Sunday, January 24, 2010

Robust rural market fuels car sales

Rising income levels, easy credit and better roads push up numbers.


Manu P. Toms

Mumbai, Jan. 24

Car makers are making greater inroads into rural markets with industry majors reporting 50-100 per cent rise in sales in such regions in the current fiscal.

Market leader Maruti Suzuki's rural sales more than doubled to 1.16 lakh cars in April-December. Others such as Hyundai, GM and Mahindra & Mahindra have also seen higher growth.

For Maruti the share of rural sales this year increased to 16 per cent from 9 per cent last year.

Hyundai, the second major player, noticed that the shares of its tier-2 and tier-3 markets' sales – largely rural and semi-urban – grew to 29 per cent from 23 per cent.

Both manufactures together hold 70 per cent of the Indian car market.

“We did better than the car industry in general, largely because of our rural focus. The contribution of rural India in our overall sales is growing year by year,” said Mr Mayank Pareek, Executive Officer, Maruti Suzuki.

Maruti has loosely classified areas beyond the top-80 cities as rural market and has been carrying out sales promotion activities in tie-up with schools, panchayats and local clubs.

Holding on to its rural focus, the company recently launched the multi purpose vehicle Eeco at an attractive Rs 2.6-3 lakh price range.

“Our sales in the top-10 markets have declined from 53 per cent to 46 per cent. However, in tier-2 and tier-3, we are growing,” said Mr Arvind Saxena, Senior Vice-President, Sales & Marketing, Hyundai Motor India Ltd.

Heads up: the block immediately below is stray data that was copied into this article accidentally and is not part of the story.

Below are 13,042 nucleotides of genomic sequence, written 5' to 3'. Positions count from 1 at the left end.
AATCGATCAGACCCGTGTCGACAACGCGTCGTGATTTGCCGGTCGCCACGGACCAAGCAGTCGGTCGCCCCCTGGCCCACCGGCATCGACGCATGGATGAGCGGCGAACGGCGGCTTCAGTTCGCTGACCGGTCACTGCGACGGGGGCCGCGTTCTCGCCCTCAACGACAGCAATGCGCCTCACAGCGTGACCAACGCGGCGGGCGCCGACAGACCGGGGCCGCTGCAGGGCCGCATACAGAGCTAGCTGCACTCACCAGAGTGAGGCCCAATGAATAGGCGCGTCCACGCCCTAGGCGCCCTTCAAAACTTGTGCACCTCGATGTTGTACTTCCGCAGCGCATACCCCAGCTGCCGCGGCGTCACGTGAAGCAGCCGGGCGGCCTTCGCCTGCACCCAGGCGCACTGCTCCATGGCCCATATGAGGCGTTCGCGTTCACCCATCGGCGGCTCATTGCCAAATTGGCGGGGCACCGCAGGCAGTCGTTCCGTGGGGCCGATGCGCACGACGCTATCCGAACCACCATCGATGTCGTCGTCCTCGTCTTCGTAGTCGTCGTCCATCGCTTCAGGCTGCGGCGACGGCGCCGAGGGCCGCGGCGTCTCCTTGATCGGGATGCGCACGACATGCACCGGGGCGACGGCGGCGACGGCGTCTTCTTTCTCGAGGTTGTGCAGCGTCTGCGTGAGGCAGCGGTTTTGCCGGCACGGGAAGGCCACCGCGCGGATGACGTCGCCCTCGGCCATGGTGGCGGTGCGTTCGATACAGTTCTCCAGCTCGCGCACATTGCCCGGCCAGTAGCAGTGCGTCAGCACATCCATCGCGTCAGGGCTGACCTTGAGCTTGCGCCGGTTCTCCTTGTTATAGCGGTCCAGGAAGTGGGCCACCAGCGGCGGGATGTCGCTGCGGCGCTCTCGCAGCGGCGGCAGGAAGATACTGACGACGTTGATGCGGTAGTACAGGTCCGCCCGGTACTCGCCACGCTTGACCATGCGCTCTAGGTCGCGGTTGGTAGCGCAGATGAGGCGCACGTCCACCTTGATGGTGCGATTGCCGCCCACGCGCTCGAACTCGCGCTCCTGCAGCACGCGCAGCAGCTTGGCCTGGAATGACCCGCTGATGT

The easy ride of car makers, whose combined sales this fiscal is 25 per cent up at 16 lakh units, has got a strong push from rural India and this bears testimony to the rising income in villages.

“The Indian car makers have identified a ‘prosperous rural customer segment',” said Mr Kapil Arora, Partner, Automotive Practice, Ernst and Young India. “In relation to its size, rural India still remains largely under-penetrated, and clearly demand is growing there. Aspirations are growing along with rising prosperity. The macro-economic factors such as easy credit and improving road connectivity in interiors also contribute to the sales growth,” he said.

“If the top-eight cities used to contribute 60 per cent of the total sales and 40 per cent the rest earlier, it is the other way around now,” said Mr P. Balendran, Vice-President, General Motor India.

Mr Rajesh Jejuricker, Chief of Operations, Mahindra & Mahindra, has a similar view. “We continue to see a robust growth in rural and semi-urban markets. This year our overall sales grew by 35 per cent. The rate of growth is even higher in non-metro markets,” he said.

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